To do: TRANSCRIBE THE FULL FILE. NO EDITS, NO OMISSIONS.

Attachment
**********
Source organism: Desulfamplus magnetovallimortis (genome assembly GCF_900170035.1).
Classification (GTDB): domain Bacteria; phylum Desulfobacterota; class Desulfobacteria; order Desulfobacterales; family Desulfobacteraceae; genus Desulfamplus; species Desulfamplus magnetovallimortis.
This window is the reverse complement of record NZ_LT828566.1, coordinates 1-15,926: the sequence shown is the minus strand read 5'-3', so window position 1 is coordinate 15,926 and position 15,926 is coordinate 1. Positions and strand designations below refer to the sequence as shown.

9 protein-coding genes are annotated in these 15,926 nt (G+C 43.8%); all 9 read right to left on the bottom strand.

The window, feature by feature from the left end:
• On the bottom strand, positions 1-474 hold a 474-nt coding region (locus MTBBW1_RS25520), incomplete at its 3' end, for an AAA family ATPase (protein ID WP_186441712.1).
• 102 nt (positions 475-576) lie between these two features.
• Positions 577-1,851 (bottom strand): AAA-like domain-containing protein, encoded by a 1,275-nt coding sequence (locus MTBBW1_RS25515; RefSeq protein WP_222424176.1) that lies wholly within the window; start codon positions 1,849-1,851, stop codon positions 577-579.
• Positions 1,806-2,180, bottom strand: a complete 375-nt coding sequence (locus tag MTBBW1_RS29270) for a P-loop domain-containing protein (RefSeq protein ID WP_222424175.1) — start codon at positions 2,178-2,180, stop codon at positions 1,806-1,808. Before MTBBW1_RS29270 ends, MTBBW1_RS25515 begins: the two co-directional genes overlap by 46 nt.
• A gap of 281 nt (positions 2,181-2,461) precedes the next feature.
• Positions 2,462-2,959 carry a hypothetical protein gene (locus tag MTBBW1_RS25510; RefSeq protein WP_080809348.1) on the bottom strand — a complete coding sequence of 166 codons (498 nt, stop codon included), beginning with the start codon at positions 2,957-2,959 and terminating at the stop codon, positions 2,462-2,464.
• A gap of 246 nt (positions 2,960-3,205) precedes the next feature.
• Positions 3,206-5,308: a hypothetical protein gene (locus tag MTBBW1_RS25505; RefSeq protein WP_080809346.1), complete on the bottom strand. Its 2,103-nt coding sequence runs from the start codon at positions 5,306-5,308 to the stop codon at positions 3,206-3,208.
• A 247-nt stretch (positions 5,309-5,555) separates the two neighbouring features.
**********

Source organism: Desulfamplus magnetovallimortis (genome assembly GCF_900170035.1).
Classification (GTDB): domain Bacteria; phylum Desulfobacterota; class Desulfobacteria; order Desulfobacterales; family Desulfobacteraceae; genus Desulfamplus; species Desulfamplus magnetovallimortis.
This window is the reverse complement of record NZ_LT828566.1, coordinates 1-15,926: the sequence shown is the minus strand read 5'-3', so window position 1 is coordinate 15,926 and position 15,926 is coordinate 1. Positions and strand designations below refer to the sequence as shown.

9 protein-coding genes are annotated in these 15,926 nt (G+C 43.8%); all 9 read right to left on the bottom strand.

The window, feature by feature from the left end:
• On the bottom strand, positions 1-474 hold a 474-nt coding region (locus MTBBW1_RS25520), incomplete at its 3' end, for an AAA family ATPase (protein ID WP_186441712.1).
• 102 nt (positions 475-576) lie between these two features.
• Positions 577-1,851 (bottom strand): AAA-like domain-containing protein, encoded by a 1,275-nt coding sequence (locus MTBBW1_RS25515; RefSeq protein WP_222424176.1) that lies wholly within the window; start codon positions 1,849-1,851, stop codon positions 577-579.
• Positions 1,806-2,180, bottom strand: a complete 375-nt coding sequence (locus tag MTBBW1_RS29270) for a P-loop domain-containing protein (RefSeq protein ID WP_222424175.1) — start codon at positions 2,178-2,180, stop codon at positions 1,806-1,808. Before MTBBW1_RS29270 ends, MTBBW1_RS25515 begins: the two co-directional genes overlap by 46 nt.
• A gap of 281 nt (positions 2,181-2,461) precedes the next feature.
• Positions 2,462-2,959 carry a hypothetical protein gene (locus tag MTBBW1_RS25510; RefSeq protein WP_080809348.1) on the bottom strand — a complete coding sequence of 166 codons (498 nt, stop codon included), beginning with the start codon at positions 2,957-2,959 and terminating at the stop codon, positions 2,462-2,464.
• A gap of 246 nt (positions 2,960-3,205) precedes the next feature.
• Positions 3,206-5,308: a hypothetical protein gene (locus tag MTBBW1_RS25505; RefSeq protein WP_080809346.1), complete on the bottom strand. Its 2,103-nt coding sequence runs from the start codon at positions 5,306-5,308 to the stop codon at positions 3,206-3,208.
• A 247-nt stretch (positions 5,309-5,555) separates the two neighbouring features.